Are we prepared for increasing survivorship?

This question is actually not as crazy as it sounds. In the last few weeks, I have had numerous conversations with a very good cross section of people about the lack of support for people affected by cancer, once they step outside the hospital environment. Despite, the length of time of my own personal experience, I am still shocked, how little support is available.

During my conversations with professionals, the biggest issue that I find is a demarcation of responsibility. My doctors, are doing their best to keep me alive. They care for all of my physical issues, either as an inpatient or by giving me drugs which I can take at home. Once I am outside of that scenario, it feels that I am on my own. My family and friends have been with me, for every step of my journey, but as I have said in previous posts, “I am the only one walking in my shoes!”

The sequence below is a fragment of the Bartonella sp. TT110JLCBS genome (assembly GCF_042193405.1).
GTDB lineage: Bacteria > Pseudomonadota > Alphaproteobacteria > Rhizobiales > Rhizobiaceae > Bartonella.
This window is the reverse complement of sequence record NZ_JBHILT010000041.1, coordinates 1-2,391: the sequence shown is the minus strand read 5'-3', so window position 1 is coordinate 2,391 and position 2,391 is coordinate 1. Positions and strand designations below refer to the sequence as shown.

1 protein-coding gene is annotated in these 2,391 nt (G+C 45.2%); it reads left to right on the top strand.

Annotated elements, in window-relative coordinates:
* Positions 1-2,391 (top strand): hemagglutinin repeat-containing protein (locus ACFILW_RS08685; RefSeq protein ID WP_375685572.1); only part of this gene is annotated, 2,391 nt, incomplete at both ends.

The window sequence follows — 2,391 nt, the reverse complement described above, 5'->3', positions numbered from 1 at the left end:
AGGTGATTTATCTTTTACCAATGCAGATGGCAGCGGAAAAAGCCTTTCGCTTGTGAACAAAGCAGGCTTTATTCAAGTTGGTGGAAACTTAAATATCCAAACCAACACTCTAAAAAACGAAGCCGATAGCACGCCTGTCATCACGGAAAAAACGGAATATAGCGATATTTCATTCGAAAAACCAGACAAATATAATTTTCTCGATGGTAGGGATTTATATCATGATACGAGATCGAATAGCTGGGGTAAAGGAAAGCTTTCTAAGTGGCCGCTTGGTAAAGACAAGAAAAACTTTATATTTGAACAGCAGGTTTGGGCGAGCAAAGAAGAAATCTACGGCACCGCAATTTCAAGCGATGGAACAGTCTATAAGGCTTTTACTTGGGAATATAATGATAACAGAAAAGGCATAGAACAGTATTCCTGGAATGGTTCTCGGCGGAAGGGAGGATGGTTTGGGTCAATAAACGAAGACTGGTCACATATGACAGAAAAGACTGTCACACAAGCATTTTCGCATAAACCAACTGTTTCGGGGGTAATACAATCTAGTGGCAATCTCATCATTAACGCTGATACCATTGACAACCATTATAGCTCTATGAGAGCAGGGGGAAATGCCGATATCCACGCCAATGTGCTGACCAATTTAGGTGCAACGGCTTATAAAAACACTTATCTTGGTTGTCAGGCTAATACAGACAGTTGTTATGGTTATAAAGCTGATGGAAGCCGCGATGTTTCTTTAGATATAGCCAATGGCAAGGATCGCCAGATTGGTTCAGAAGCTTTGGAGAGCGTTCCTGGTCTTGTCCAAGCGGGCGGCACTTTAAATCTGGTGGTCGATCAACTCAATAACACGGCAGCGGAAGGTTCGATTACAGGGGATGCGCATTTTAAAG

I am the one feeling the pain, and mental strain, of trying to stay ‘normal.’ Attempting to live a life, whilst trying to stay alive. Fitting in good things, around treatment and hospital appointments. Sitting at home, whilst my friends continue with their careers, and I do my best to be useful, as my body becomes weaker. Thankfully, the Internet was invented in my era, and I have been able to use my mind much more, and find different ways to use my skills, and occupy my time.

Talking to numerous of my fellow patients, I have yet to find many, that have been able to continue their careers where they left off, prior to their diagnosis. Many have had to go part time or are even unable to continue working, due to physical issues, or the amount of time spent at hospital. Several have been made redundant, and despite discrimination laws, are unable to find another job, once the word cancer appears! If you are not careful, a feeling of hopelessness can affect you. If you are unable to work, this can then create financial issues, which can then put a strain on domestic circumstances.